The Phils are about to sweep the Mets in a four-game series for the just the sixth time in history, and I am left like Randy Quaid at the end of "Major League" (or was it "Major League II"?), reluctantly starting to embrace this team that I knew (or at least thought) would disappoint me again.
I didn't go so far as to turn my team's hat inside out in derision like said Mr. Quaid, but I was convinced that they would leave the fans again at the altar, this time losing the wild card in the final weekend to the Padres. I never imagined that they would get back into the hunt for the NL East crown nor did I imagine that they could do it so dramatically. You'll remember that the Phils narrowly avoided a sweep the last time the teams met in a four-game series at Citizens Bank Park at the end of July, this after sweeping the Mets at Shea in a three-game series to open July.
I can't make sense of this season, but I guess I will reluctantly go with the flow and take it as it comes. Isn't that one's fate as a Phils fan anyway?
About the game-ending interference/double play call, I think CB Buckner has to make that call. I know the umpire study I did at Baseball Prospectus that Buckner is more apt to make those picayune calls than the average ump, but when a runner blatantly uses his upper body to break up the play, the ump has to make that call. I have seen runners go farther out of the basepaths to break up a double play but they very often get away with it since they use just their legs in the attempt.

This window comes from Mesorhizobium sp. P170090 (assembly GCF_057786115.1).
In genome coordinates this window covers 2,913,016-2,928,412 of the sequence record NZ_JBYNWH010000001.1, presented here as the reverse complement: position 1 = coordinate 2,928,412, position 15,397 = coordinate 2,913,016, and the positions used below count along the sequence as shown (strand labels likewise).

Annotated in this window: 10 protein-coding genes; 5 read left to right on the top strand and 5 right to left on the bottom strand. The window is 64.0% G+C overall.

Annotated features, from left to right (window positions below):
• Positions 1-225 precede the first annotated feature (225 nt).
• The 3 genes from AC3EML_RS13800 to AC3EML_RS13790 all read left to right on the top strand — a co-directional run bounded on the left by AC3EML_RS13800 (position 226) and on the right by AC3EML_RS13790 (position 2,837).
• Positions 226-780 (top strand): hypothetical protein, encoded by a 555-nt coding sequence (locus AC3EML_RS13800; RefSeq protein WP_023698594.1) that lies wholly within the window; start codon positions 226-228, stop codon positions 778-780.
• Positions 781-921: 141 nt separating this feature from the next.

As the rule states, it all comes down to the umpire's opinion. I think it was the right one in this case:
A batter is out when
(m) A preceding runner shall, in the umpire's judgment, intentionally interfere with a fielder who is attempting to catch a thrown ball or to throw a ball in an attempt to complete any play: Rule 6.05(m) Comment: The objective of this rule is to penalize the offensive team for deliberate, unwarranted, unsportsmanlike action by the runner in leaving the baseline for the obvious purpose of crashing the pivot man on a double play, rather than trying to reach the base. Obviously this is an umpire's judgment play.
Should the Phils sweep the Mets this afternoon, it'll be their first four-game sweep of their NL East rival since 2003. The Phils completed a sweep of New York on September 7, 2003 on a Marlon Byrd bloop single over a drawn-in infield in the eleventh inning. It was their sixth straight win and their eighth in ten games to put the Phils one game up of the Marlins in the Wild Card race, which the Marlins eventually won en route to a World Series title. Oh well.
Here are all the Phils four-game sweeps of the Mets:
The Mets have swept the Phils in a four-game series just twice, in 1972 and 2002. The Phils also have two five-game sweeps of New York, at Shea in August of 1980 and at the Vet in June of 1982. The Mets have never swept a five-game series from the Phils. Overall, the Phils have swept the Mets in series of varying lengths 48 times while the Mets have swept the Phils just 35 times (including a one-game "series" April 17 of this year.
If you told me that the Phils would take the first three games of this series with Cole Hamels out, Adam Eaton facing Tom Glavine, and Glavine pitching seven shutout innings, I would have said you were nuts. That the Phils could complete a sweep of any team with J.D. Durbin, Adam Eaton, a faltering Jamie Moyer, and Kyle Lohse as starters is a feat in and of itself, but that they could do it against the team with the best record in the league, at least at the start of the series, is amazing.